“It was very much an eye-opener for me. These guys are working a nine-to-five job, they’re bricklayers, labourers, or they’ve got office jobs – they’re travelling two-and-a-half hours from work to play a game of football.

“For us [at Spurs], if we had a game, you would have the whole day to prepare with pre-match meals and this and that. It was an eye-opener.

“You realise how lucky you are; this is the reality of football for many people.”

On the difference between playing academy and non-league football, Kacper said: “In academy football, if there is a corner you do not have to worry, but in non-league someone is elbowing you in the chest and grabbing your arm.

“I’m thinking ‘what’s going on here? This isn’t what I’m used to!’

“It’s a much more physical game. You’re getting hit. It is a much more contact sport than in an academy, where you are sheltered from it.

“You’re not shown the reality of how physical the game is.”

“I Knew it Was Coming to an End”

Soon after returning to Spurs from his Potters Bar loan spell, Kacper was informed he would be released at the end of the season. The news did not come as a surprise to the goalkeeper, who admits there was “nothing there for me anymore” at the club.

“You have that feeling and you know that it’s time,” Kacper said of his release. “I was turning 21 and there was nothing there for me anymore.

“The only thing I had there was the title of Tottenham Hotspur goalkeeper. Life-wise, it’s incredible, but career-wise it was nothing for me anymore.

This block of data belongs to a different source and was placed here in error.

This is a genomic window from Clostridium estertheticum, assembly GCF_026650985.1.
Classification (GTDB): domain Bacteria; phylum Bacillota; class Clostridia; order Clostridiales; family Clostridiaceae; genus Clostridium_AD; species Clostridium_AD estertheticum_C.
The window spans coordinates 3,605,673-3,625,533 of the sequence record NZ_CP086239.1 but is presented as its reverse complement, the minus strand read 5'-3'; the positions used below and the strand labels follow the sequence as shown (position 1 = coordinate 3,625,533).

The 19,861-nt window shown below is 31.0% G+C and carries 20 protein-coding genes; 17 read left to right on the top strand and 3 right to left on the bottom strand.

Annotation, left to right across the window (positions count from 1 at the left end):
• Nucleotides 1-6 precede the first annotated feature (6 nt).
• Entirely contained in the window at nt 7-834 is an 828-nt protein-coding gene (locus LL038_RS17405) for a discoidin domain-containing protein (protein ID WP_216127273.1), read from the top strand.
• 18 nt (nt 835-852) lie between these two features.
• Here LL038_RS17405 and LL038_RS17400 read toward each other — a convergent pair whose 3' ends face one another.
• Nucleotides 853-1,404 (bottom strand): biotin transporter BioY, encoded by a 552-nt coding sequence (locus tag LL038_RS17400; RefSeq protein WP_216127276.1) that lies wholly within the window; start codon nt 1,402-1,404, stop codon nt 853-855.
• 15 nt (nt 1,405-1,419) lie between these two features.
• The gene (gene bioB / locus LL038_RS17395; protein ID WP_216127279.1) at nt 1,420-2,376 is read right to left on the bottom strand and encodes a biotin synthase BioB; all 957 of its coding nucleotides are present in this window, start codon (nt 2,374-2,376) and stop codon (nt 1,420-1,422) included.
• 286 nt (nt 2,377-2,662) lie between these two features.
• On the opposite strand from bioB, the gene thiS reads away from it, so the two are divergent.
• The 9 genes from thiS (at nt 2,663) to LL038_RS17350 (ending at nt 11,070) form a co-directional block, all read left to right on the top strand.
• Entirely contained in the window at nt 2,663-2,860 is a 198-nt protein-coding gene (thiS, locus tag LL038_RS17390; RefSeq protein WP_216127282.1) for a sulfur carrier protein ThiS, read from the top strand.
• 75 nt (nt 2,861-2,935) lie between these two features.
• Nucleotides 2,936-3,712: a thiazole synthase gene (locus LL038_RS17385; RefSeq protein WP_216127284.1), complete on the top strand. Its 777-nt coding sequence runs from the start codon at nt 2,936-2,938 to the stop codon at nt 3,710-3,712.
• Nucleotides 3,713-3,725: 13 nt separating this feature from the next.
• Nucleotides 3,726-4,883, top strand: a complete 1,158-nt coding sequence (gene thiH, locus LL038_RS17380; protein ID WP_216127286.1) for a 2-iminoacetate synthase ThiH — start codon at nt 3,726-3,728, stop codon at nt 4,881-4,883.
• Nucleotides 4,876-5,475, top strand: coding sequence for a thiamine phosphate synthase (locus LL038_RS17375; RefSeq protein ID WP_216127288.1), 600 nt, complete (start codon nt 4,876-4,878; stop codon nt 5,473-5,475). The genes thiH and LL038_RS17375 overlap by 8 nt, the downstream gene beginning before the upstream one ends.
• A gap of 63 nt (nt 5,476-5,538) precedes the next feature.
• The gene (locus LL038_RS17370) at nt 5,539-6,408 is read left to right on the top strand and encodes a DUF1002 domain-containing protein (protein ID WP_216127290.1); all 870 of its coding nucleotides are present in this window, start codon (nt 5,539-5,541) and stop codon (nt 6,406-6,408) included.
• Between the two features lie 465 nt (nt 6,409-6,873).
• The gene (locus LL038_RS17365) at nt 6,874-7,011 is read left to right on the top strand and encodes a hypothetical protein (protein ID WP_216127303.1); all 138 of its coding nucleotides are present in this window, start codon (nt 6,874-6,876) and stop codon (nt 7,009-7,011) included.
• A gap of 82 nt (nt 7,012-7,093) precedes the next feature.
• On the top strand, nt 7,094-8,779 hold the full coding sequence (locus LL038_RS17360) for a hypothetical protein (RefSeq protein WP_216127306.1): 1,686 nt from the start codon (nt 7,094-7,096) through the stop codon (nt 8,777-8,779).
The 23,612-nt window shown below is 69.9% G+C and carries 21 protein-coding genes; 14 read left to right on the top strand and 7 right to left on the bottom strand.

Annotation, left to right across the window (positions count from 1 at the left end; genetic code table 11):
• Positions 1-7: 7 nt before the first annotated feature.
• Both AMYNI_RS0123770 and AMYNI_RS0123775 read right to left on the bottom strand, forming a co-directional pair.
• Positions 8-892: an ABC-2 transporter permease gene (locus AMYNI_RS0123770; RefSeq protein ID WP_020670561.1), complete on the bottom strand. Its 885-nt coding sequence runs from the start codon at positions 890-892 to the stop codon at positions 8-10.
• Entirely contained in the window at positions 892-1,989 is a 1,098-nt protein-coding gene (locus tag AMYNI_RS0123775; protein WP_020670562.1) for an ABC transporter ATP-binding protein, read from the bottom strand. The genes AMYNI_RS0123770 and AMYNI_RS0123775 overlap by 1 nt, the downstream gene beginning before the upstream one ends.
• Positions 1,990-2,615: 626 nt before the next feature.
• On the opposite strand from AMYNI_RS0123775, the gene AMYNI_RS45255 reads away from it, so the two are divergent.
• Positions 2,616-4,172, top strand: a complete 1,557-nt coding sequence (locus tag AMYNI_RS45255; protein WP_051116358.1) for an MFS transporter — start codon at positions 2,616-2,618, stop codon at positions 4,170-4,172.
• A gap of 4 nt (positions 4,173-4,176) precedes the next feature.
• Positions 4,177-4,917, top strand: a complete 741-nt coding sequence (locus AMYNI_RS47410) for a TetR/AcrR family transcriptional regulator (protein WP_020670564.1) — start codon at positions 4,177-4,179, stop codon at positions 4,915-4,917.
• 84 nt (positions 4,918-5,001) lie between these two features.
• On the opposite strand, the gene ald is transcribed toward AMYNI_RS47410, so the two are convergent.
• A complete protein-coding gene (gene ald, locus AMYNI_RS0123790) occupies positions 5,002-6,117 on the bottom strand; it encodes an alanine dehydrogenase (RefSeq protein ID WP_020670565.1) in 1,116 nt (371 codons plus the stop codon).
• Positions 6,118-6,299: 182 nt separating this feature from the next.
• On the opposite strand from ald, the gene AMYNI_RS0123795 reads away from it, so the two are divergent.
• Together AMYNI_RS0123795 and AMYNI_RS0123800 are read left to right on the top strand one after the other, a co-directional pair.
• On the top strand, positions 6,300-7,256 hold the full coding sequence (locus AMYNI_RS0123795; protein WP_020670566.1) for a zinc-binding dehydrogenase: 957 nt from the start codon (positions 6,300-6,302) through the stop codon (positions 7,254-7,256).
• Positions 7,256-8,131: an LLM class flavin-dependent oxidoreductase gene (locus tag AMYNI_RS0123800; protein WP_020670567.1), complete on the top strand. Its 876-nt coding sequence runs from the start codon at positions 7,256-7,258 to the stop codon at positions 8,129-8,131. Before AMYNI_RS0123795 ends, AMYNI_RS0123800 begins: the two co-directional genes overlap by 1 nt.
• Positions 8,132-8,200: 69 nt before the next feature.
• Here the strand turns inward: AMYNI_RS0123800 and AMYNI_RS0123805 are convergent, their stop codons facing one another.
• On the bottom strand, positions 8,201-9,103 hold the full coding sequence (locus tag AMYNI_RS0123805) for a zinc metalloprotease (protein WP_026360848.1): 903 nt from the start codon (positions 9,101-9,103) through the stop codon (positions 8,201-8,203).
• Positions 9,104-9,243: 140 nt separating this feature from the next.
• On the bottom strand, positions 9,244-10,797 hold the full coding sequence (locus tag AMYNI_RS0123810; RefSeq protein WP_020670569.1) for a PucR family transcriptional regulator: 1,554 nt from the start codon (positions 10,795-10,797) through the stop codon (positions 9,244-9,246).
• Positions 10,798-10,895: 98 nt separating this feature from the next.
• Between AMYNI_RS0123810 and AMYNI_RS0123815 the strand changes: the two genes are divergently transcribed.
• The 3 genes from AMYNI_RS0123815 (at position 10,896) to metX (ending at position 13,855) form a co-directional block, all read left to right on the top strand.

“I knew it was coming to an end.”

Kacper enjoying a hearty post-match meal at Daventry Town (Picture: x.com/@KacperKurylowi4)

Non-League Lifeline

In the summer of 2022, Kacper had to regroup and set himself the target of working his way back up to the top. With the likes of Jamie Vardy, Che Adams, and Jarrod Bowen demonstrating in recent years that it is possible to reach the elite level of the game from non-league, the former Polish youth international has plenty of cause for optimism.

Despite initial setbacks, Kacper found joy when he began training with his friend’s club before signing for side Yaxley, who were competing in the Northern Premier Division One Midlands (Step Four) in the 2022/23 season.

“After Tottenham, I went to Brentford, West Ham, and Blackpool on trials and, for one reason or another, it just didn’t work out.

“I was wondering what to do with myself now. One of my mates called me and asked me to come and train with him at his non-league side, Buckingham Athletic.

“I went there and on a Tuesday and did the warm-up on a matchday and that’s how I got the call to go to Yaxley.

“I had a conversation with the gaffer who said they needed a goalie as they had an experienced goalkeeper who had to leave due to work commitments.

“They needed a keeper, and I thought I would go and play a couple of games as it wasn’t going to hurt me. I ended up finishing the season as captain.”

This summer, Kacper joined Step Five club Daventry Town, who play in the United Counties League Premier Division South having suffered relegation last season. He is also dual-registered with Step Three side St Ives Town of the Southern League Premier Division Central.

While his ultimate goal is to work his way back up to the professional game, Kacper is more than happy playing for the love of the game, enjoying football in its purest form.

By Aaron Gratton

Leave a Reply

Your email address will not be published. Required fields are marked *

Visit our online shop